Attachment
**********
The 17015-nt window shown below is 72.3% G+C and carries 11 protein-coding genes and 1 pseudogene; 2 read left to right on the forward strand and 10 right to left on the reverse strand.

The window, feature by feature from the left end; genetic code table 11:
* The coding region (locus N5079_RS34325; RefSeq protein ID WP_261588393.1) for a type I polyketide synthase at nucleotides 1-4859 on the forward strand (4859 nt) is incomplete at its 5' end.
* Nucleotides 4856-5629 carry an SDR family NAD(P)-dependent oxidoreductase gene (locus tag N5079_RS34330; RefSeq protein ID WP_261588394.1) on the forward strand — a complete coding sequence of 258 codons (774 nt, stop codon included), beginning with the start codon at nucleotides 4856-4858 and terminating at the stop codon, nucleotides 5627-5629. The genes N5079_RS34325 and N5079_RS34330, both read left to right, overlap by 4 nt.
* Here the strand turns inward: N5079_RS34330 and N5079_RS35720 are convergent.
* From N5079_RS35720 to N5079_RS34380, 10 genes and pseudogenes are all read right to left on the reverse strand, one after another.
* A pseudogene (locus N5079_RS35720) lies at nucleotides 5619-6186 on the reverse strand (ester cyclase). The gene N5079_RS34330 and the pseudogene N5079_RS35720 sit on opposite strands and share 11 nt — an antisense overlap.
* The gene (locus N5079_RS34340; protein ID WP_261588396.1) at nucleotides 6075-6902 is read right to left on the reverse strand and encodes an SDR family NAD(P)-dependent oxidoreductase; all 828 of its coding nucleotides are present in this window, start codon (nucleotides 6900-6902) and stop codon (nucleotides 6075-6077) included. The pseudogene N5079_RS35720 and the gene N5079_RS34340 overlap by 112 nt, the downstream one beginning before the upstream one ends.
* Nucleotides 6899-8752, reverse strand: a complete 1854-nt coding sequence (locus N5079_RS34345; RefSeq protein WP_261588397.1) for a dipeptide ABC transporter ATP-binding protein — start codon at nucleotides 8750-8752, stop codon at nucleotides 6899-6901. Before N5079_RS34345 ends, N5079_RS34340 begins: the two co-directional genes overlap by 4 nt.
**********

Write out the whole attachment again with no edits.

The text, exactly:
The 17015-nt window shown below is 72.3% G+C and carries 11 protein-coding genes and 1 pseudogene; 2 read left to right on the forward strand and 10 right to left on the reverse strand.

The window, feature by feature from the left end; genetic code table 11:
* The coding region (locus N5079_RS34325; RefSeq protein ID WP_261588393.1) for a type I polyketide synthase at nucleotides 1-4859 on the forward strand (4859 nt) is incomplete at its 5' end.
* Nucleotides 4856-5629 carry an SDR family NAD(P)-dependent oxidoreductase gene (locus tag N5079_RS34330; RefSeq protein ID WP_261588394.1) on the forward strand — a complete coding sequence of 258 codons (774 nt, stop codon included), beginning with the start codon at nucleotides 4856-4858 and terminating at the stop codon, nucleotides 5627-5629. The genes N5079_RS34325 and N5079_RS34330, both read left to right, overlap by 4 nt.
* Here the strand turns inward: N5079_RS34330 and N5079_RS35720 are convergent.
* From N5079_RS35720 to N5079_RS34380, 10 genes and pseudogenes are all read right to left on the reverse strand, one after another.
* A pseudogene (locus N5079_RS35720) lies at nucleotides 5619-6186 on the reverse strand (ester cyclase). The gene N5079_RS34330 and the pseudogene N5079_RS35720 sit on opposite strands and share 11 nt — an antisense overlap.
* The gene (locus N5079_RS34340; protein ID WP_261588396.1) at nucleotides 6075-6902 is read right to left on the reverse strand and encodes an SDR family NAD(P)-dependent oxidoreductase; all 828 of its coding nucleotides are present in this window, start codon (nucleotides 6900-6902) and stop codon (nucleotides 6075-6077) included. The pseudogene N5079_RS35720 and the gene N5079_RS34340 overlap by 112 nt, the downstream one beginning before the upstream one ends.
* Nucleotides 6899-8752, reverse strand: a complete 1854-nt coding sequence (locus N5079_RS34345; RefSeq protein WP_261588397.1) for a dipeptide ABC transporter ATP-binding protein — start codon at nucleotides 8750-8752, stop codon at nucleotides 6899-6901. Before N5079_RS34345 ends, N5079_RS34340 begins: the two co-directional genes overlap by 4 nt.